The conception of recurrent history of medicine and its close spin-offs imposes from the beginning a challenge to the historiographical currents that are in basis of the practice of science historians. The notion of recurrent history appeared specifically in the French academic environment as a reaction to the positivism that was the foundation of the early stages of research in this area.
Beginning with the innovative proposal made by Auguste Comte in 1832, the need for a historical perspective of sciences entered into a controversial arena, subject of vigorous debates. In 1864, almost as an exception, the Collège de France integrated in its curriculum a subject called History of Medicine, but only eighteen years later this institution approved a Chair of History of Sciences11. Gusdorf G. De l’histoire des sciences à l’histoire de la pensée. Paris: Payot; 1977..
The Positivist assumption postulated that the historical process was one and the same as the positive development of reason. This basis allowed them to conclude that the field related to the history of Medicine should be built creating a list of progressively added rational knowledge, which in turn ensured the scientificity and efficacy of such knowledge, and consequently of the medical practices in the end of the 19th Century. Following this path, history under Auguste Compte’s principles was conceived as a linear process, with a chronology and a presupposition of the triumph of reason, thus placing in science the only source of social progress and human improvement, both individually and collectively.
Logical empiricism, as the ideal type foreseen by positivists incorporated scientific innovation as a standalone product, not related to the social context. Scientists were celebrated in biographies as geniuses and heroes of a new age for mankind. This perspective put the historian in the position of a journalist with the mission of putting together the facts that proved the relentless forward movement of science in the direction of the so-called “definite truths”22. Bernal JD. Ciência na história. Lisboa: Livros Horizonte; 1976.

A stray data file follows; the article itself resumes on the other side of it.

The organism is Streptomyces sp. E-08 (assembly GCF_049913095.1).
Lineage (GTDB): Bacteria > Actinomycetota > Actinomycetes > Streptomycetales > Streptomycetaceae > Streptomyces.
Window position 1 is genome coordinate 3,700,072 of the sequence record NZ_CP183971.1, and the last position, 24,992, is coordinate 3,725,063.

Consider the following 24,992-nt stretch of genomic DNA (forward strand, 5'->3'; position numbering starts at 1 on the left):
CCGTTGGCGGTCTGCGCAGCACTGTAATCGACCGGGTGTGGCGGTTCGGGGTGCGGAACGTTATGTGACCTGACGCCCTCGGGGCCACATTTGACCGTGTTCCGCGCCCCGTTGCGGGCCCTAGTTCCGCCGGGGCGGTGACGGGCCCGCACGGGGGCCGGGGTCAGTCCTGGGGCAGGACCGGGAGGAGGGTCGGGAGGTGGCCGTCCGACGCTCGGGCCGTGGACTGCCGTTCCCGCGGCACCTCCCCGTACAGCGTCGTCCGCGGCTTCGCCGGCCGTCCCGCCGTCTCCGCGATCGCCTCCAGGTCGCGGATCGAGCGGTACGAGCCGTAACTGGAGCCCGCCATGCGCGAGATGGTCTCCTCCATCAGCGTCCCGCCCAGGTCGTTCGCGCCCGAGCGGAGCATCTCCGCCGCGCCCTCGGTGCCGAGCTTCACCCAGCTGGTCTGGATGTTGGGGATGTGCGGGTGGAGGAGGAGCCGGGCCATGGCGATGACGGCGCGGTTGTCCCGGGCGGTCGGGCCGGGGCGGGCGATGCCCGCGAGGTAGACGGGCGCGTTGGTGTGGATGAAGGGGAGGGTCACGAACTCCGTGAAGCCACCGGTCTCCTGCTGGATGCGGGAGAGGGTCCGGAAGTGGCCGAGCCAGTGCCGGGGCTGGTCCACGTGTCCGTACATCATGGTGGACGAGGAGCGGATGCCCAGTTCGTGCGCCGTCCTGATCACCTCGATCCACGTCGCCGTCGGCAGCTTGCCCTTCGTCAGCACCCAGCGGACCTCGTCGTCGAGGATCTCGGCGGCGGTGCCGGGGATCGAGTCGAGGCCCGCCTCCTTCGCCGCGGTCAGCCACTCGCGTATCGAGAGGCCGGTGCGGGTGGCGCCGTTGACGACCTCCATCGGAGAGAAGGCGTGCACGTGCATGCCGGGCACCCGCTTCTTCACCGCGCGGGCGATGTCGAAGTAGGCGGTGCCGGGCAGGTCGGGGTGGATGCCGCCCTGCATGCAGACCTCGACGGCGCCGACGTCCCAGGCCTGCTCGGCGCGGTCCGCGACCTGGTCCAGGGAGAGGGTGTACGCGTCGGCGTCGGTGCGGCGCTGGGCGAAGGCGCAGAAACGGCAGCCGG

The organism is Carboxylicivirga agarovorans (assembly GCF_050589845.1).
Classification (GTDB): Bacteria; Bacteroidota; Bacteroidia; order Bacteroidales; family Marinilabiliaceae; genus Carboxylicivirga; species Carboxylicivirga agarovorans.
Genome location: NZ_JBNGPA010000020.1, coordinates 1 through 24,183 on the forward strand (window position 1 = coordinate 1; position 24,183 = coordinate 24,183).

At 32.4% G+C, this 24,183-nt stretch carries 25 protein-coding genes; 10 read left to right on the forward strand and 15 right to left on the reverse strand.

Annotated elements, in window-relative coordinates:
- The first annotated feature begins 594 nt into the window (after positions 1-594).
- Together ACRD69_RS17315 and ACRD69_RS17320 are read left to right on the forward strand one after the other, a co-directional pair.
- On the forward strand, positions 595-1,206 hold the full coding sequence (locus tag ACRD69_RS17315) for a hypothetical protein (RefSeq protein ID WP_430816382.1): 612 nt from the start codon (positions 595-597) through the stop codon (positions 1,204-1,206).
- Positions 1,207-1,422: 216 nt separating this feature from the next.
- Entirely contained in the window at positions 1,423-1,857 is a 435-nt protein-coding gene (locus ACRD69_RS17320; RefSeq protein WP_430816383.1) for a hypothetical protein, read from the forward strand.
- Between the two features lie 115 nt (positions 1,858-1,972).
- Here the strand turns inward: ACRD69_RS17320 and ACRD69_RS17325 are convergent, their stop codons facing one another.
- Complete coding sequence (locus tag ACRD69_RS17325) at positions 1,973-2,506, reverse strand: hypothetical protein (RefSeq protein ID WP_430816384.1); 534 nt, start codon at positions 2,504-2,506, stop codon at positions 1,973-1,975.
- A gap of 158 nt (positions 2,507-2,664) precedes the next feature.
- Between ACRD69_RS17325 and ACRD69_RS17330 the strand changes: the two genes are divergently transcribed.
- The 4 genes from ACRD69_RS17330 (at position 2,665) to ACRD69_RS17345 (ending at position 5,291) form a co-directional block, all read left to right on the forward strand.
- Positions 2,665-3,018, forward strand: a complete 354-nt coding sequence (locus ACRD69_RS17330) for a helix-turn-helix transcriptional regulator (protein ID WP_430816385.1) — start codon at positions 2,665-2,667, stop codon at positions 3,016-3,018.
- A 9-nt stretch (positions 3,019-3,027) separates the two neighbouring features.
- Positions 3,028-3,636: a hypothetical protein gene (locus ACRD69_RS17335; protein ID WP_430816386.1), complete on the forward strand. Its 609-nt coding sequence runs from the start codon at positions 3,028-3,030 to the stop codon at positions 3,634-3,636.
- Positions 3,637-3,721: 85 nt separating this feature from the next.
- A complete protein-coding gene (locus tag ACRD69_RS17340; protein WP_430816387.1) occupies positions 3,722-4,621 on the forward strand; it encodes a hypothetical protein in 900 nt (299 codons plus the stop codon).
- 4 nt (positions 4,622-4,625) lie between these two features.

As a result, Positivism promoted a teleological history geared towards supplying intellectual contents for the erudite culture, with a mythological dimension of Medicine and its agents. Indirectly it also created symbolic elements that gave legitimacy to the positive identity and the fluid bio-power as a monopoly field for the Hippocratic community. Those characteristics allowed the History of Medicine to be accepted as a scientific expression and generated a plethora of publications that are still attractive nowadays, even though they have been revisited basically in terms of format and not in their foundations. Worth of note is the fact that the Positivist historiography is still used as a required reading in several medical schools, having the classical book from Arturo Castiglione 33. Castiglione A. História da medicina. São Paulo: Ed. Nacional; 1947. 2 vols. still as a reference.
The European culture flourished after the First World War (1914-1918) and fostered a strong reaction to the positivist foundations and to the intellectual production of its members. In the context of History of Medicine, Henry Sigerist44. Sigerist H. Introduction à la médecine. Paris: Payot; 1932.
5. Sigerist H. Civilization and disease. The University of Chicago Press; 1943.-66. Sigerist H. Hitos en la historia de la salud pública. 3a ed. México, D.F.: Siglo Veintiuno; 1987. launched an academic production that opposed dogmatic positivism by postulating that the historical pathway of Medicine could not be understood without linking it to the wider structures of societies.
This was the starting point for a social history of Medicine, and it also opened the ground for a debate that would be later analyzed as a confrontation between two movements. The internalist historians postulated that medical knowledge was an autonomous creation, independent from society. On the other side, the externalists placed the medical knowledge and practice as dependent on their social contexts. This debate is still current and we can find in Kuhn77. Kuhn TS. A estrutura das revoluções científicas. 10a ed. São Paulo: Perspectiva; 2010. and Latour88. Latour B, Woolgar S. Laboratory life: the construction of scientific facts. Princeton: Princeton University Press; 1986. examples of researchers that postulate that external forces intervene in the scientific production.
During the 30’s Gaston Bachelard, a Physic and Chemical expert that later was interested in philosophy gained relevance as a promoter of the criticism to positivism, using as a starting point the framework of phenomenology. By joining together epistemology and history, Bachelard99. Bachelard G. O novo espírito científico. 3a ed. Rio de Janeiro: Tempo Brasileiro; 2000.
10. Bachelard G. A formação do espírito científico. Rio de Janeiro: Contraponto; 2005.-1111. Bachelard G. Epistemología. Barcelona: Anagrama; 1989. showed that history of science is not a linear timeline of events. Instead it is a process characterized by discontinuity and drawbacks of the scientific practice and required the historians and science philosopher to exercise a dialectic stance.